The streets of Avignon are dead on this wintry night with the exception of a few Chinese tourists. How did they get here? Where is everyone else?
We arrive late at Christian Etienne, but when we open the door, we are greeted with all the human warmth and sunshiny southern French accents were had been looking for on this southern escapade.
We’ve seen the chef Christian Etienne in his kitchen on our favorite gastronomic French TV program twice in the last 3 months, where he appears to be a sensual, unpretentious man. The eponymous restaurant is considered one of the very best restaurants in Avignon and we’ve been meaning to come for a while now. The Duc came several times about 15 years ago and thought it was the best place in the Rhone valley at the time.
We start by ordering some wine. A glass of Châteauneuf du Pape Blanc. We give him free reign. This is actually a test for the sommelier to see what his tastes preferences are, see if we can trust him to lead us to pleasure later on. 2008 Domaine La Janasse white, very famous for his red wines, and our first taste of his white. It is horrible. Over-filtered. Over sulfured. Could be any industrial white wine from anywhere.
While we are thinking about our white wine menu, we decide to buy a bottle of a sure bet pleasure white wine: Alary Haut Coustias 2007 Clos St Oratoire. Our mouths are soothed and our minds swim in happiness. White flowers. Apricot and peach pits with almond dust.
The truffle menu temps us. It is truffle season after all, and Provence is getting a reputation for its truffles. But then the lobster menu looks really good and original. Let’s try that…
We start with Consommé de homard aux germes de soja, pinces à la citronnelle lobster and soy sprouts with citronella. The taste of the consommé is exotic and airy with the citronella, but bitter because of the soy sprouts. The lobster can’t seem to figure out what it is doing there. It likes the citronella (but is sort of dominated by it) and the bean sprouts are a little too bitter to let the lobster sing its true song. But it is very light, digestable and creative recipe.
Accras d’articulations au fenouil, coulis d’olives cassées de la vallée des Baux Accras (fried fish dumplings) with fennel and olive coulis. I love the description of this on the menu-it seemed like one of the most exciting parts of the lobster menu-, but the reality is disappointing through lack of harmony. The fennel salad, on its own, is delicious, fresh and lively. The olive coulis on its own is also fantastic. The accras, made with tiny lobster legs is too spicy, you can’t actually taste that it has lobster in it. If you take all of the ingredients together, the dish is disjointed. I don’t understand why some chefs insist on using noble, expensive ingredients only to drown the base flavor with too many distracting and intrusive other ingredients.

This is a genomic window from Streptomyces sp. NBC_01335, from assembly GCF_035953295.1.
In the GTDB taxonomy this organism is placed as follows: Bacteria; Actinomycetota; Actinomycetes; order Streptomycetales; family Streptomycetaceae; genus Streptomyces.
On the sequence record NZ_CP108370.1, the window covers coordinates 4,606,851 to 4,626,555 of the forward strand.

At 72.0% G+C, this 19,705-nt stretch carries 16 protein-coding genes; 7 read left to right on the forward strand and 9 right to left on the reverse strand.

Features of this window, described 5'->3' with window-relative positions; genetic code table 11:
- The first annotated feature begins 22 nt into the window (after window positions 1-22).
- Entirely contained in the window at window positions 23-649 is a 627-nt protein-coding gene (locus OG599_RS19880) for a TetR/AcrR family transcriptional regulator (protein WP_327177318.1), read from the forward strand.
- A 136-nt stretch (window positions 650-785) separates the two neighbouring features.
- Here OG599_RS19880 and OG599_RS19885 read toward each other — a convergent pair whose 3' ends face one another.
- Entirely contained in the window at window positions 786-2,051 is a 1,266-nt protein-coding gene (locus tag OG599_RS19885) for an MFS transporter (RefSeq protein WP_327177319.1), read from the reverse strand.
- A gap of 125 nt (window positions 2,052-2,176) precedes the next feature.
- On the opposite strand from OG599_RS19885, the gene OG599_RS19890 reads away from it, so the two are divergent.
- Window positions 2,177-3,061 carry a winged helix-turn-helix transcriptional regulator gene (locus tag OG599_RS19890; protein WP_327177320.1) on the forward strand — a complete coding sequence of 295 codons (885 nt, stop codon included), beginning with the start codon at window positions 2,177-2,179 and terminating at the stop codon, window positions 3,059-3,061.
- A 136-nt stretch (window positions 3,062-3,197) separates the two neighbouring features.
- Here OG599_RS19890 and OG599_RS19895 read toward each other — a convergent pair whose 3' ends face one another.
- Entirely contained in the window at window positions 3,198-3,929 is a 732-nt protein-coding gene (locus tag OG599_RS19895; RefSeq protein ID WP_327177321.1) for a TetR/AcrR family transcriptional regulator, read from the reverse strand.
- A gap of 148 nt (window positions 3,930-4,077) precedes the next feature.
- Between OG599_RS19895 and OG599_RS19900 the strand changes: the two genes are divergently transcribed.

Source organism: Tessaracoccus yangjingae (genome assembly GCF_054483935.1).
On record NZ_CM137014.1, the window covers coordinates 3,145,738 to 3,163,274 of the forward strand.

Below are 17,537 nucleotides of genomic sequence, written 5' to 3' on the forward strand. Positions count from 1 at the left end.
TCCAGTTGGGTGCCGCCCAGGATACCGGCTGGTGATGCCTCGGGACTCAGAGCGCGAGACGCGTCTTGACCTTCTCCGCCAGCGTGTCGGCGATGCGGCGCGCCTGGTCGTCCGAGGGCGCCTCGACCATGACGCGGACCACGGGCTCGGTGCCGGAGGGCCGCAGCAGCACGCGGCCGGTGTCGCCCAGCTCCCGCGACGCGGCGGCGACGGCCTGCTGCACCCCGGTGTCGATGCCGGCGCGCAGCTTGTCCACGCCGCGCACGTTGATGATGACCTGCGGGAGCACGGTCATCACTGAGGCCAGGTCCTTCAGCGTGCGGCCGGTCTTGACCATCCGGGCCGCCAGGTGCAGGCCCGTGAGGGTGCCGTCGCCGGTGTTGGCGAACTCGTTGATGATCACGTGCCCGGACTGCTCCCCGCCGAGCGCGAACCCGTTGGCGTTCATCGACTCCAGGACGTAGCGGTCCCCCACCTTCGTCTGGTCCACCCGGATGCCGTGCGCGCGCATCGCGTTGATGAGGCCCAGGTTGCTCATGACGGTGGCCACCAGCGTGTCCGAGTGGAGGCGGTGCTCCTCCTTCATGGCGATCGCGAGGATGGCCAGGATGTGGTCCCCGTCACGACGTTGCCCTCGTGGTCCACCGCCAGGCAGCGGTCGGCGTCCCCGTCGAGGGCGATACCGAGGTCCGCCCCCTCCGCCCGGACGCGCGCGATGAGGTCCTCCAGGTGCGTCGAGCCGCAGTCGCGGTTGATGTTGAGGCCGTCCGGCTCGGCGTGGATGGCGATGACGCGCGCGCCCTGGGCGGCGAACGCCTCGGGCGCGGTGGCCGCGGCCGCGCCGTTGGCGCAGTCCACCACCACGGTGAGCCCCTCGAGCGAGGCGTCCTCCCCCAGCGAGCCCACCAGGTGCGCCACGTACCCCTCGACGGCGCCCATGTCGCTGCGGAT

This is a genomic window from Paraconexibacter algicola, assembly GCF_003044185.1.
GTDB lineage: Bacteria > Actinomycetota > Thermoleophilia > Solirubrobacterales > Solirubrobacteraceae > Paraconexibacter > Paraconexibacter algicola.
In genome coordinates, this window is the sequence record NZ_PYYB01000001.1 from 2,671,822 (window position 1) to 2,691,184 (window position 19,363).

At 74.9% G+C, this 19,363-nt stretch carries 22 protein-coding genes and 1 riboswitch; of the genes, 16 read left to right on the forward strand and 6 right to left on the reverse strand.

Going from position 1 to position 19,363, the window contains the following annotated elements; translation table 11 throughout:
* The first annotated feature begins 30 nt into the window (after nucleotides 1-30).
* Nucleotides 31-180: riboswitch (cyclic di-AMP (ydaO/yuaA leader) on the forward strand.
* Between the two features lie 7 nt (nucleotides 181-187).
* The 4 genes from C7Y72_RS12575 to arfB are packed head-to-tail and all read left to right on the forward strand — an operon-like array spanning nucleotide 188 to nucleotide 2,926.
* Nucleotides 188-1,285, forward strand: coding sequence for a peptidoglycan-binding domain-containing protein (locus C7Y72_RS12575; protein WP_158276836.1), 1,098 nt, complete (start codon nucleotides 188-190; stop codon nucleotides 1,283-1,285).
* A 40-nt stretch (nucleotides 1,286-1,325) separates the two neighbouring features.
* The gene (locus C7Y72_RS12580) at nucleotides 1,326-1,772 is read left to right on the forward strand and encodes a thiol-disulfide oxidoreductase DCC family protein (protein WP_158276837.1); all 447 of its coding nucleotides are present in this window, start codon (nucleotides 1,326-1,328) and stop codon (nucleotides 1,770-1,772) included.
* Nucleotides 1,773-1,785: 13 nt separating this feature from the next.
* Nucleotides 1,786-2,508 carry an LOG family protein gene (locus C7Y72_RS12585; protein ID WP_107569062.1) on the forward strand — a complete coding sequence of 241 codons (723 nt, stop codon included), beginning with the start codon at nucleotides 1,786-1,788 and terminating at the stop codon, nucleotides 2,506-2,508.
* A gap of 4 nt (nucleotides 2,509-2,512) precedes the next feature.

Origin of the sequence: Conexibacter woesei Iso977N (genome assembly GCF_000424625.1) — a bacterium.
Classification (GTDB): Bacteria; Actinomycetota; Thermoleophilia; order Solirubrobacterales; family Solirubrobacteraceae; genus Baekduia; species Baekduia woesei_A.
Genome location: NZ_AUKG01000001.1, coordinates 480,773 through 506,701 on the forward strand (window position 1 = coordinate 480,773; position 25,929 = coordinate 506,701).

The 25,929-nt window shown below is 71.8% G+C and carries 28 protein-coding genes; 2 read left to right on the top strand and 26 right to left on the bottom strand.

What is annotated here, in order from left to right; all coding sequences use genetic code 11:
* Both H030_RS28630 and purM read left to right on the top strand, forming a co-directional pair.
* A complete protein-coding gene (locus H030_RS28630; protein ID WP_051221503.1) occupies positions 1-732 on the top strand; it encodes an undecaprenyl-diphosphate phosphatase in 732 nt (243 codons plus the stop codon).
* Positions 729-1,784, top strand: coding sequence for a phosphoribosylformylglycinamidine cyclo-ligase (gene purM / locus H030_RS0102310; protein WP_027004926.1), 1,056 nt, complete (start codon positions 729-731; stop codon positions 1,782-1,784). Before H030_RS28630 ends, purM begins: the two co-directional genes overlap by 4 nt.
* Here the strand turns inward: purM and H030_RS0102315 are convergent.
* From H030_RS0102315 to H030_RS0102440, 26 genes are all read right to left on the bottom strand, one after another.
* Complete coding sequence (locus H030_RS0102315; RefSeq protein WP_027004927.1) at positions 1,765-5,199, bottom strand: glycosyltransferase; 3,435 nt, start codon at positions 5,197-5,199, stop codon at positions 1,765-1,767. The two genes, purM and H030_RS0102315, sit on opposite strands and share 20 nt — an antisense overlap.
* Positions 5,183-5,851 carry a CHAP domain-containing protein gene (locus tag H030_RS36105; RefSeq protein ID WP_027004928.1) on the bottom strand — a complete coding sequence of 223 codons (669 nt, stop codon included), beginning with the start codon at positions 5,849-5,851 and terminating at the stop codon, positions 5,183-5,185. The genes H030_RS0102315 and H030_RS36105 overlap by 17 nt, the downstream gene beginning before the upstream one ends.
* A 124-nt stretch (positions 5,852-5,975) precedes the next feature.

The Duc has the same problem with his scallops. Noix de Saint-Jacques rôties, royale de betterave aux pistaches salées et sa julienne à la ciboulette. The idea sounds good. We anticipate a play between the sweetness of scallops and beets. (I think I’ve mentioned before my admiration for chefs who use beets. After this tasting, I’ll add a caveat: I have a penchant for chefs who use beets and keep it simple!) The scallops themselves are perfectly cooked. Seared on the outside, warm, but almost raw on the inside. The royale de betrave is fantastic, if a bit heavily laden with cream. The pistachios with the beet is very original, bringing in textural crunch, and interesting bitterness. But this has nothing to do with the scallop. Same goes for the beet salad with the chive. Super on its own. I’d like a small bowl of that to finish my meal. But if you take a bite with the scallop either of the beet accompaniments, you cant taste the scallop. What’s the point?
Provencal cooking has a tradition of marrying different bitternesses together, but scallops and lobster are sweet by themselves and can only deal with suggestions of bitterness.
I don’t actually enjoy reporting about less than great restaurant experiences. This one isn’t terrible; it’s just pretty disappointing. So much potential with quality of ingredients and cooking times, but the realization of the recipes lacks harmony…I will skip the descriptions of the other dishes we tried, so that I may finish on a positive note: desert.
I’m not a big desert person, but did not refuse the opportunity when I was offered the choice of desert with the lobster menu. Seeing as it is truffle season, I chose the Tarte fine aux pommes et truffes. I’ve had deserts with truffles before. But nothing like this. This is truly extraordinary. And simple. Your basic thin crust and thin apple slices, not too grilled or caramelized so that it stays sort of blond. Rich creamy vanilla ice cream scoop progressively melting over the pie and truffles shaved over the top. Fantastic. The apple pie is not too sweet; the vanilla ice cream brings the fattiness that a truffle needs to express itself. The sweetness of truffle comes out in tune with the vanilla. Neither over powers the other, perfect harmony. I’d go back to see Christian Etienne just for that dish!
(and maybe we just came on a bad night…)